The poems in Kathleen Graber’s Correspondence advise a wise discomfort with finality and a suspicion of answers that come too easily. Graber’s meditations meander purposefully, as she yields to the free associative impulse while remaining aware that the first thing that comes to mind is not always the best thing to bear in mind. She frequently acknowledges her philosophical influences, which include Lou Andreas-Salomé, Martin Buber, Albert Einstein, Heraclitus, Ludwig Wittgenstein, and—more than any other—Walter Benjamin, not surprising for a poet so interested in collecting. But in doing so she is not looking for shortcuts around the demanding work of reflection and communication. In her intellectual openness, she invites her readers to share her world more completely.
She doesn’t assume, though, that they share her enthusiasms—only that they are willing to care. Graber’s compulsion for thorough examination, for treating every recollected image as if it might answer a question yet to be determined, is clear in the expansiveness of her lines, which she keeps from becoming plodding or prosaic by the richness of their imagery and by her masterful manipulation of the potentials of enjambment. In the collection’s first poem, “Between Laurelton & Locust Manor,” Graber compiles fantasies of a neighborhood life that its speaker may not have known in more than mere passing, giving herself a chance to assert the importance of self-conscious wandering. Early in the poem, what begins as a tentative avowal of art’s purpose ends in despair at art’s ineffectiveness:
Isn’t this art, this careful arrangement of what is
If it occurred at the end of the poem, this question might come across as yet another hair-twisting, self-pitying bemoaning of the difficulty of mattering—or, worse yet, defining art itself as trafficking in “what is useless.” To counter the fear (and accusation) of uselessness, she looks to
“an ancient urge that rises up from the base of the skull & ferries us
to the harvest of whatever we can….”
This rising, irresistible urge delivers us—“ferries us”—beyond our comfort in the ordinary. But, as the second line makes clear, it offers no deliverance from the responsibilities of being human. The harvest of meaning from what we’ve seen, recalled, or known—and, moreover, from our reactions to it—may be desperate, even harried. But it is ready, however thin or bountiful the results may be.
Graber reminds us that such acts of imaginative sympathy should not end in self-satisfaction. The speaker of “Another Postcard”, one of the many poems-as-letters in this collection, examines an old postcard whose sender and recipient she does not know. A photograph of an apple stand, the postcard carries only a brief message: “Miss Annie—/How are these for apples!” It’s not even clear whether it’s the message or the sending that matters most—or whether it’s a platonic or romantic gesture in either case. She tries out possibilities for their identities from the little evidence available, but if speculating is so appealing, she suggests, the next step is to wonder why:
“ . . . . And what’s any of this got to do
with us? Total weight, 12 lbs. The answer’s printed cleanly
on a placard to the right. It’s a careful arrangement. Cultivation.” (69)
That “[i]t” has many antecedents. The apple-seller’s arrangement, the intriguing possibilities we could imagine for Miss Annie—reading the postcard doesn’t end with these. Our lingering over the postcard is as purposeful as the writing on the apple-seller’s sign. What life have we given to Miss Annie, and how pleasing has that story been? Stopping to wonder at our wondering, we have to face the patronizing distance we may have placed between ourselves and those we’ve written to or written about.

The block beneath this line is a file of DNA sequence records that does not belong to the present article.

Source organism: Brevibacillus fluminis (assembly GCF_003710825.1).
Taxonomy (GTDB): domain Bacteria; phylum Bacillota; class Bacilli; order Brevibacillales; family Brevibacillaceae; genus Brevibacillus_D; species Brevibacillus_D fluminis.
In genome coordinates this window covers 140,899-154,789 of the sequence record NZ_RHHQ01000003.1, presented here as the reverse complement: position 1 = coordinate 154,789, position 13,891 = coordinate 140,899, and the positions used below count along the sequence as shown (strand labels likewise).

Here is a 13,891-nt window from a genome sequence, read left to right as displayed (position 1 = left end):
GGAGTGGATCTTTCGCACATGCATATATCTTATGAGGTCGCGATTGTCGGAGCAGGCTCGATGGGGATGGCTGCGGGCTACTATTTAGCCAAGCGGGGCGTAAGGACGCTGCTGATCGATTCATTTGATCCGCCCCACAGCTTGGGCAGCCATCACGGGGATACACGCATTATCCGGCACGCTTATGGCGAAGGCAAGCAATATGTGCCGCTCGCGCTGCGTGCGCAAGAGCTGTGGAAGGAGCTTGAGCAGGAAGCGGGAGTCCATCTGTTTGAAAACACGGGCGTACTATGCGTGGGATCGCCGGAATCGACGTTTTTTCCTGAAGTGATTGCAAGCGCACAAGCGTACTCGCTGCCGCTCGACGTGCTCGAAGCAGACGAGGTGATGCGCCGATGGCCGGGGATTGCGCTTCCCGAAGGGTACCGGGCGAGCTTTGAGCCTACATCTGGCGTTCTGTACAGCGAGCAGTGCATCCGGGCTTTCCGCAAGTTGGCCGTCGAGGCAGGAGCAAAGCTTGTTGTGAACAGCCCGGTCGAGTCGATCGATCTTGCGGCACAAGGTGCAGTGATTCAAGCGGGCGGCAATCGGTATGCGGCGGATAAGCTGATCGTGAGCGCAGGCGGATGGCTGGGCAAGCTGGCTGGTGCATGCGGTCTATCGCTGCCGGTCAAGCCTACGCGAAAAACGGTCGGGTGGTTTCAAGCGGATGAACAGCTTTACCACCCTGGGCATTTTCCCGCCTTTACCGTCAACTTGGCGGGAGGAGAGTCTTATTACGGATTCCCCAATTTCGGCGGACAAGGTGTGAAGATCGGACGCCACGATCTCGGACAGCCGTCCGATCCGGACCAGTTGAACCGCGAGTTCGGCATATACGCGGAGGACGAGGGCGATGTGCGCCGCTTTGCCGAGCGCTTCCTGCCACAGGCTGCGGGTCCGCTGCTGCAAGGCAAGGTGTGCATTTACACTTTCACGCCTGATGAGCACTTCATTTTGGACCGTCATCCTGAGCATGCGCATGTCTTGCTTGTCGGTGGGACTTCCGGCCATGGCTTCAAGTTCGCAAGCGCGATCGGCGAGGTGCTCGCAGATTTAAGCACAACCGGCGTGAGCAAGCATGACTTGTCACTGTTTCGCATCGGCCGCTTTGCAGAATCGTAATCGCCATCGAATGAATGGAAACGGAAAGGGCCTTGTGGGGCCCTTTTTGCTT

In “Thinking of the Summer Solstice on the Longest Night of the Year,” a desolate walk home from the train prompts memories of overheard confidences and surprising reunions.
“We can’t stop believing this matters, or else we believe
it doesn’t matter at all: a roadside motel, an amusement pier,
the Tilt-a-Whirl, the ferris wheel, the garishly buttoned saddles
of the two-tiered carousel—
the details, the things we’ve known
all our lives”
To dismiss such unexpected returns would be to deny the power of their source, the same source that will sometimes offer as clear a connection as this chain of carnival images. To accept that what returns is significant, though, is to commit to chasing down, in memory or in correspondence with others, understanding that doesn’t come easily.
But there’s the problem—correspondence. Graber generously, it might seem, assumes a closeness with her reader, a shared frame of reference, indicated by her recalling
our tiny afternoons, our tiny expeditions, the way our mothers sent us off
to the grocery for milk, or to the five & dime
for hem tape, Coats & Clark thread, tucking into one pocket
She makes this claim, though, only in order to point out its insufficiency. “[M]aybe it wasn’t like that for you,” she admits, continuing later:
I mean, how could anyone
Recognizing that she can’t assume the reader’s sympathy, she is acknowledging the job she has to do, as a writer, to allow it to develop. To establish a relationship that is transformative, as all correspondence seeks to be, she has had to consider the realities of other possible lives.
Communication demands that the urge to express ally itself with the urge to understand—oneself and others. Merely putting oneself on display will not do. Given the chance to talk about themselves, the proud do little more than recite their accomplishments, name their own parts. Graber knows that gathering the harvest is only the beginning. As she observes, as this poem comes to an end, “how lonely the sufficient are.” Their shame is that they never care to ask why.